(Bloomberg) -- Georgia Governor Brian Kemp is doling out cash again, sending $1 billion of the federal Covid-19 funds he once opposed to the state’s poorest communities.
In a video message, Kemp, a Republican, said his administration “will continue identifying ways to put money back into the pockets of hard-working Georgians.”
The handout is Kemp’s fourth in less than a week. It drew quick scorn from the campaign of Stacey Abrams, his Democratic opponent in the nation’s most-watched gubernatorial race.
Kemp’s newest allocation would give an estimated 3 million enrollees in poverty programs – including Medicaid, food stamps and Temporary Assistance for Needy Families -- $350 apiece, using federal aid left over from the American Rescue Plan, which Democrats passed and President Joe Biden signed in 2021. Kemp opposed it, partly because he said Georgia deserved more.
“Kemp’s PR stunt is too little, too late,” Abrams spokesman Alex Floyd said in an email. “Georgians need a real leader, not more election-year vote-buying schemes.”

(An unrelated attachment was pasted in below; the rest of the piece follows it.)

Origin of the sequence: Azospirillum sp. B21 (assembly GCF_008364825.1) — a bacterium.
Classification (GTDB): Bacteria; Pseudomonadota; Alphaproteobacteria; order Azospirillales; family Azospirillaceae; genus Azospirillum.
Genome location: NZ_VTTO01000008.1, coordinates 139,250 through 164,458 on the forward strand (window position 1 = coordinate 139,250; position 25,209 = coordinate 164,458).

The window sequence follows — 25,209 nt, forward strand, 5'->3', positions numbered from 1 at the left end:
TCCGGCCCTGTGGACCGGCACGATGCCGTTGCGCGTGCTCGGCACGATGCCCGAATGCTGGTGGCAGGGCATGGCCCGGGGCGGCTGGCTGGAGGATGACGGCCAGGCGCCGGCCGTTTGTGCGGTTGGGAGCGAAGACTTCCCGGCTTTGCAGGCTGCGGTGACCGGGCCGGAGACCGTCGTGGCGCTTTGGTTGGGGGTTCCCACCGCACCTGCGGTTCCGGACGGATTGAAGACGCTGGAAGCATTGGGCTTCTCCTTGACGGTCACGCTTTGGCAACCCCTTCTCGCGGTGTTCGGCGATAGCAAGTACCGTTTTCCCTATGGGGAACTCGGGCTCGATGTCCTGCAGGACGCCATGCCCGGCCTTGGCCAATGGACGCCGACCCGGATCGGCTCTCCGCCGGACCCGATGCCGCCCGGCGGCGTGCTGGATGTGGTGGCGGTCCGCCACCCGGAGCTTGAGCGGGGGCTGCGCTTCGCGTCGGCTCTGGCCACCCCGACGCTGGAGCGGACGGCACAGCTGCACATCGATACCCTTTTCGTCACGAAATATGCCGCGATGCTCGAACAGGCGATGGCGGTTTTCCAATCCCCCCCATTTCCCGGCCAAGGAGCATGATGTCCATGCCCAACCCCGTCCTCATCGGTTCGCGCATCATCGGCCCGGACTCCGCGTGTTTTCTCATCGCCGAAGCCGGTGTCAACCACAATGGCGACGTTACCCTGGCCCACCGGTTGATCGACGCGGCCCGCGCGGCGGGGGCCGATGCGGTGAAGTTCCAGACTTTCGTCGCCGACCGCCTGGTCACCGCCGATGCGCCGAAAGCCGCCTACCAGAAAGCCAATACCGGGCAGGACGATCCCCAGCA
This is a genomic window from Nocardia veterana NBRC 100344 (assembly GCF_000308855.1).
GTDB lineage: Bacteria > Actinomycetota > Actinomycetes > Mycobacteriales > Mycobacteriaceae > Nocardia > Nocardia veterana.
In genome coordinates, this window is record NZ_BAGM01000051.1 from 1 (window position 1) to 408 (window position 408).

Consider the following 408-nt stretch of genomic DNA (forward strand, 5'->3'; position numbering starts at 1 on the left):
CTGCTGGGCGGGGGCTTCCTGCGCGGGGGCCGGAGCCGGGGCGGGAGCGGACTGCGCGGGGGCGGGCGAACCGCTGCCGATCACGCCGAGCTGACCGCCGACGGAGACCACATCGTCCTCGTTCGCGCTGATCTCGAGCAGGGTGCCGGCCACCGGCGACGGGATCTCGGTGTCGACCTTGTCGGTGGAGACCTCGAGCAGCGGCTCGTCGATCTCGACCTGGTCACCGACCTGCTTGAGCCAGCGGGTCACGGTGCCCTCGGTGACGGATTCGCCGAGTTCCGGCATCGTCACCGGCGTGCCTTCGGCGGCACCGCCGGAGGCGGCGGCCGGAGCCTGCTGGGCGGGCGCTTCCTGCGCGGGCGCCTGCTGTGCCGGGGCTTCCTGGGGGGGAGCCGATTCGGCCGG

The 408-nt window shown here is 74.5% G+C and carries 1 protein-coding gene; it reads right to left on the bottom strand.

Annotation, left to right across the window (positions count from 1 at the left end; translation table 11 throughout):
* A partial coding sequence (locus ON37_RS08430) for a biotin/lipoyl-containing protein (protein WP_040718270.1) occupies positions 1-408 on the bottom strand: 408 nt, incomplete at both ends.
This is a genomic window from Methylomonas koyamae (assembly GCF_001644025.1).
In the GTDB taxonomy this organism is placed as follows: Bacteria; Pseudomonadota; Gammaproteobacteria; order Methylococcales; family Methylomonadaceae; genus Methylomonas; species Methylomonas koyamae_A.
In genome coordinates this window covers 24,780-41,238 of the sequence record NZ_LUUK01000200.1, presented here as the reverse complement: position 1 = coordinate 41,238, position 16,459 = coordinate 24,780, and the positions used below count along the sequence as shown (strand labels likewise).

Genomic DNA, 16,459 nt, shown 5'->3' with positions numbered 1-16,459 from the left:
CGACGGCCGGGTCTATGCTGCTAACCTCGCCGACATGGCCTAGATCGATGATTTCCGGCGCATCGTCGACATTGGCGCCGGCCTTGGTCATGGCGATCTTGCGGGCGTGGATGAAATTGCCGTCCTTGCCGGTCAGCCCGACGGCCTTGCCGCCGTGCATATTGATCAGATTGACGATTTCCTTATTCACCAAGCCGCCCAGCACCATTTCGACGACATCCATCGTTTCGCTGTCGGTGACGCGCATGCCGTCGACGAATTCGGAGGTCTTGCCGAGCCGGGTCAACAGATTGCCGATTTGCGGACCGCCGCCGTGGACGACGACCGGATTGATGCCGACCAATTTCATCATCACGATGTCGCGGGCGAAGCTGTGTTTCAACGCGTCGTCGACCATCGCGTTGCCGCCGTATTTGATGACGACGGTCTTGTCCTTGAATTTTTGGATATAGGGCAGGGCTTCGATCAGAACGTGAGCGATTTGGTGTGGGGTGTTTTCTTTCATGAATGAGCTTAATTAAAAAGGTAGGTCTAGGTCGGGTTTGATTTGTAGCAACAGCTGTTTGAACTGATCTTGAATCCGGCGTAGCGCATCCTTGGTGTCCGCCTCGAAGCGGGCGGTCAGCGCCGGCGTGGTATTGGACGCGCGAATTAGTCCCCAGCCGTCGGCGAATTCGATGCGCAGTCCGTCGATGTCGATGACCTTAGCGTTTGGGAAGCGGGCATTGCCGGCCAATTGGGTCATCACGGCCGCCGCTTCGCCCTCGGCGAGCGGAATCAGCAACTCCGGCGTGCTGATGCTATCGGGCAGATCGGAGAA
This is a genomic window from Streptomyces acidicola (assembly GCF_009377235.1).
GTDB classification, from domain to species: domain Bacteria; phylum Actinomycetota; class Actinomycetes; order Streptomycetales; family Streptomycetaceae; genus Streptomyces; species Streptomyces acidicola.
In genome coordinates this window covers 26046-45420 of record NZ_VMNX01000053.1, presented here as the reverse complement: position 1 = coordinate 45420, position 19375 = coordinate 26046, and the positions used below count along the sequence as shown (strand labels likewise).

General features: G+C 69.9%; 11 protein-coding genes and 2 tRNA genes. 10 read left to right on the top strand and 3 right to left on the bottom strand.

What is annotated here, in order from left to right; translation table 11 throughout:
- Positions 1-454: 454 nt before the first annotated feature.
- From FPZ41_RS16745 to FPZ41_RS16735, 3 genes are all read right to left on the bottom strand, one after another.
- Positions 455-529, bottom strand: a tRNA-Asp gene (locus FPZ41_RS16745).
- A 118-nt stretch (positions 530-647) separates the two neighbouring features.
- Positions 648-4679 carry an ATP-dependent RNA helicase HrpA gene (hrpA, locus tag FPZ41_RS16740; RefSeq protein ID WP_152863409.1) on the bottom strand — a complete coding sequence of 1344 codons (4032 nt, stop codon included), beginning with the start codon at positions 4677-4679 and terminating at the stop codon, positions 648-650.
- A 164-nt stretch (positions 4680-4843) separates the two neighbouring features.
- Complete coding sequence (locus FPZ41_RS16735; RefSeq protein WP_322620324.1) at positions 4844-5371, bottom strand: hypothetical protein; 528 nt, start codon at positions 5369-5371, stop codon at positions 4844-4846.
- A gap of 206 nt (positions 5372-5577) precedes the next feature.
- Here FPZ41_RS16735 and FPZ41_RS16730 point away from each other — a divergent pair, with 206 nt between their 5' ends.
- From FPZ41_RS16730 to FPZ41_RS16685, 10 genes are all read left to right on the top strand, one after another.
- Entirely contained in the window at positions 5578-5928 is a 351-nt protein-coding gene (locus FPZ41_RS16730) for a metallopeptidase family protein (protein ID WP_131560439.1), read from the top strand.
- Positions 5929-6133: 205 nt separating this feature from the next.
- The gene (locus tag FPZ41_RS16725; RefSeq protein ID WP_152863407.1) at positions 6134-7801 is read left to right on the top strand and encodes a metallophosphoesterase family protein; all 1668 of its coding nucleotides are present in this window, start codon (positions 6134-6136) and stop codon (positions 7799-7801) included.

In a Twitter thread, Abrams also responded: “I will not wait until an election year to fight for you.”
Kemp has used Covid money before, announcing $415 million in grants to small business and nonprofits eight days before his May primary with former US Senator David Perdue, for instance.
Abrams has supported giving Georgia families $1 billion in relief for months. But she advocated in an Aug. 9 speech that much of state’s record surplus -- $7.3 billion, including leftover Covid money -- should bolster education and infrastructure. Abrams also supports expanding Medicaid under the Affordable Care Act.
Two days later, Kemp announced he would give $1 billion to Georgians directly and allocate another $1 billion to local governments to reduce property taxes. The next day, he announced a $240 million grant for high-speed internet in rural Georgia funded with American Rescue Plan money. He announced the latest allocation on Monday.
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